in the form of cholesterol to lay a soothing layer over those nicks. Now
you have a situation where all those omega-6s you ate in your salmon and
salad dressing are raising your cholesterol level. Too often, conventional
medicine prescribes a statin drug to merely stifle the body’s ability
to produce cholesterol. Better to look at why the body needs so much cholesterol
and lessen the need.
Red meat is supposedly bad for you because it is full of saturated fat
and “gives you cholesterol.” There are two very fundamental
facts to keep in mind:
Those who blamed beef for health problems overlooked the implications of
feeding of grain to the animals we eat - red meat, fowl, and fish. Grain
causes a dramatic reduction of omega-3 fatty acids in the American diet.
You could say saturated fat is a modern man-made creation. The much-reviled
but naturally-occurring saturated fat found in red meat and eggs is what
mankind has eaten for centuries. It has no strong links with disease,
while industrially produced trans fats do.
Cholesterol levels are also wrongly blamed on naturally occurring saturated fats.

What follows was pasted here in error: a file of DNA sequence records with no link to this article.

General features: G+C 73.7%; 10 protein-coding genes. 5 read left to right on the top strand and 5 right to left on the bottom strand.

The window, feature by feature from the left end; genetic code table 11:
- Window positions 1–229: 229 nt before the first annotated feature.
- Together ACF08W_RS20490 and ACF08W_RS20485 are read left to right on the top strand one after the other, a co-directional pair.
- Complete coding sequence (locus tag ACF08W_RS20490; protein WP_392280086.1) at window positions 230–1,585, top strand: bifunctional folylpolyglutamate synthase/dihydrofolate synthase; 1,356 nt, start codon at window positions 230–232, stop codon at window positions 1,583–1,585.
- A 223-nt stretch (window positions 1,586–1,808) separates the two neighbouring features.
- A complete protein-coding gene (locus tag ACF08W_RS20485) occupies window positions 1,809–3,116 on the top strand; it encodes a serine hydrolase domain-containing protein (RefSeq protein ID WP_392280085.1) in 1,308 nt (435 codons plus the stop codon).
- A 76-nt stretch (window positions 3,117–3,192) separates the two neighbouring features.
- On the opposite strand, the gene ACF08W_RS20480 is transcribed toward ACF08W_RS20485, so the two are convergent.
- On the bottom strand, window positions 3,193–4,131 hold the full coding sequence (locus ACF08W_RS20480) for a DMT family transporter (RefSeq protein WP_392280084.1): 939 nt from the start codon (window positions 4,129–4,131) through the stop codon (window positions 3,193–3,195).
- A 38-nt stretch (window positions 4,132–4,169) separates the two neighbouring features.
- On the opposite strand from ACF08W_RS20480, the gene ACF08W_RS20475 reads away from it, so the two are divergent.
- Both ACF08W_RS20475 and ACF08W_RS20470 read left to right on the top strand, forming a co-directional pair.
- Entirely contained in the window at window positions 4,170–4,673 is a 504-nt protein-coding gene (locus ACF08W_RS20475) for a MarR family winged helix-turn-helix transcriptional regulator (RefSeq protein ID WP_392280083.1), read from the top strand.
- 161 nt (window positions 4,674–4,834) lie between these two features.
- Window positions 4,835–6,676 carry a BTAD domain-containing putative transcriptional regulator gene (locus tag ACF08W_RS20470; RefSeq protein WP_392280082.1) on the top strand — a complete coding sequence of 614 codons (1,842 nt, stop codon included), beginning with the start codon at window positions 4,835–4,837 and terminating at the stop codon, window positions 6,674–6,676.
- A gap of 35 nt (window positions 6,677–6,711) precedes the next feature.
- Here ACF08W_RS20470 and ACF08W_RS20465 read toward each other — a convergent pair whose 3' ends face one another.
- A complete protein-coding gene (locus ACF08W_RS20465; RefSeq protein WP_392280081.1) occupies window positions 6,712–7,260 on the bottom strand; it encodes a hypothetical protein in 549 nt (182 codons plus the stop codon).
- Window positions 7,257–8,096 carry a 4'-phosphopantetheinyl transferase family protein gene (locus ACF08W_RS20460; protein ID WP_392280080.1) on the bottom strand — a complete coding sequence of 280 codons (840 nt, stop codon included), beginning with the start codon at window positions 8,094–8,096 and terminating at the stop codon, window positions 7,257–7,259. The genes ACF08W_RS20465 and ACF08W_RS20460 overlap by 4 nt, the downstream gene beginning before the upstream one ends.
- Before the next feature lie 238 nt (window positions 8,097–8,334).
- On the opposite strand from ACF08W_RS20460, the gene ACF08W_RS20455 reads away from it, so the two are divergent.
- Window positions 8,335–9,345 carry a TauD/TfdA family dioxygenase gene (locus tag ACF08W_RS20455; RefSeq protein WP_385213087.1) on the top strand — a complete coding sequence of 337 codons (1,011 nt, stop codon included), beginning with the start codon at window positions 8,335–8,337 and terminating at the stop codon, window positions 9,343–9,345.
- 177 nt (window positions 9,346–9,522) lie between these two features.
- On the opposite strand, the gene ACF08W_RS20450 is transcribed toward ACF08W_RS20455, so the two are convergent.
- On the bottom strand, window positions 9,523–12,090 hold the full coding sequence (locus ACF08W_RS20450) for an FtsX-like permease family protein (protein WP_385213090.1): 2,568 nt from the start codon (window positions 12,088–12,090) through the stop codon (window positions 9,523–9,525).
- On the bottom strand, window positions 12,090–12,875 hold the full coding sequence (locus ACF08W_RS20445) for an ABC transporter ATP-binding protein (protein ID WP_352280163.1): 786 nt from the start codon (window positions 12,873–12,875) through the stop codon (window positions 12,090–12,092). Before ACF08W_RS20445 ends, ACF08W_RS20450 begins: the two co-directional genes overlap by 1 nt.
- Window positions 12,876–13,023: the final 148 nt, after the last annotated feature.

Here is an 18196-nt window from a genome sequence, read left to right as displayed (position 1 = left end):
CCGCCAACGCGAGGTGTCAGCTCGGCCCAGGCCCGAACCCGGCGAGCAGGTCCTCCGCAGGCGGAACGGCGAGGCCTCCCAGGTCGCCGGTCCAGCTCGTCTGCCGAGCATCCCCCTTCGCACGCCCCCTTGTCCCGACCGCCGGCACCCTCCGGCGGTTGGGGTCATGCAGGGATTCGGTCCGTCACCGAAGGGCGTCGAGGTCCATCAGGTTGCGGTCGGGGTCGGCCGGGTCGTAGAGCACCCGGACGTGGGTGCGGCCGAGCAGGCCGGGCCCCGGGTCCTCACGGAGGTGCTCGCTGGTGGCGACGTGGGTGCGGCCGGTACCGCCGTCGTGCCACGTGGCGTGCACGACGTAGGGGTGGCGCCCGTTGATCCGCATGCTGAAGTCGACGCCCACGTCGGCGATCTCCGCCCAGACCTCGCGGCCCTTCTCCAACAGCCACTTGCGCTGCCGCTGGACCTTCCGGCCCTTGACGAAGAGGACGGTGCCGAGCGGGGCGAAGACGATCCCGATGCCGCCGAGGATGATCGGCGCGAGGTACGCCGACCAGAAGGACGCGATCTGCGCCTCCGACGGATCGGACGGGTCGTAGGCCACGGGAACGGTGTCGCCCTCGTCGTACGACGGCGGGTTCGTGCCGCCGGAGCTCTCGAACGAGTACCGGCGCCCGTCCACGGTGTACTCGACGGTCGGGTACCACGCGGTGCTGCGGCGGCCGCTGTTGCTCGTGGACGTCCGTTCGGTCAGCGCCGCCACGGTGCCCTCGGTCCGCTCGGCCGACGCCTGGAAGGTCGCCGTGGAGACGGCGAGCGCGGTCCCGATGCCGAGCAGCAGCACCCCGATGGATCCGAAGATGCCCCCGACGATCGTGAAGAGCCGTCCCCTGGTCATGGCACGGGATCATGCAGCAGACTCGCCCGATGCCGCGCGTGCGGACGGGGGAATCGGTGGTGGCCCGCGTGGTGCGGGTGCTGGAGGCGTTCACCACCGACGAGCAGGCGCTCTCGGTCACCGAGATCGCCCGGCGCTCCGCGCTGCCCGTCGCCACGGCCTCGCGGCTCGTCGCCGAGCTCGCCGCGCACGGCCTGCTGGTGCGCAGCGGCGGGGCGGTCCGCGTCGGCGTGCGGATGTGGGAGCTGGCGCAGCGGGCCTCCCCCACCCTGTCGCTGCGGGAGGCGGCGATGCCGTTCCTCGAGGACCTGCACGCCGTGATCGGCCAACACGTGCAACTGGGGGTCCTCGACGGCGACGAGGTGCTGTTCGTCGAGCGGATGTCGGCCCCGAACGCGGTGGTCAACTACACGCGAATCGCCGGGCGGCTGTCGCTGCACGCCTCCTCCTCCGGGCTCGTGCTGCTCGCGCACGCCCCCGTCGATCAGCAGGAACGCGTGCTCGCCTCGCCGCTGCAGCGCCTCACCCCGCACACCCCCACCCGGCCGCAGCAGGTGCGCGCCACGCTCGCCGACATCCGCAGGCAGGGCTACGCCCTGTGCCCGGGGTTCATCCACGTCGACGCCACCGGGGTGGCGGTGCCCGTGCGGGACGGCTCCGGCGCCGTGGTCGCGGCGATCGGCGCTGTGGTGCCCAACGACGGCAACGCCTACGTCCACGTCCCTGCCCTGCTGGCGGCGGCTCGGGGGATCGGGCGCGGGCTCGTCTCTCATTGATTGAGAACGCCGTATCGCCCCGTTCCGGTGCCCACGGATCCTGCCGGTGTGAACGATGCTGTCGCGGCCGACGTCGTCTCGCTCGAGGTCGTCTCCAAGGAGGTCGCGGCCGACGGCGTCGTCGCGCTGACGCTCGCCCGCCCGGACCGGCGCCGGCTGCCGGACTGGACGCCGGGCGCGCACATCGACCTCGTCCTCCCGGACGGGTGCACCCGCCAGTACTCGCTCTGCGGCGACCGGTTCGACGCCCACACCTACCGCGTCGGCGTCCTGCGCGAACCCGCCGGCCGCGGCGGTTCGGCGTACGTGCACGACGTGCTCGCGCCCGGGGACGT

Foods high in omega-6 fatty acids or arachidonic acid, like farm-raised
salmon or commercially raised beef, irritate the lining of blood vessels.
This triggers an inflammation response and the body sends white blood
cells and other immune fighters to the scene.
As early as 1906, Upton Sinclair’s classic book
The Jungle made many people realize the shameful way in which animals raised for
human consumption meet the end of their lives. Some would say it hasn’t
gotten much better.
In 2006, Michael Pollen gave us a first-hand account of a modern day feedlot
and its impact on human health in his wonderful book,
The Omnivore’s Dilemma:
“Cows raised on grass simply take longer to reach slaughter weight
than cows raised on a richer diet, and the modern meat industry has devoted
itself to shortening a beef calf’s allotted time on earth. What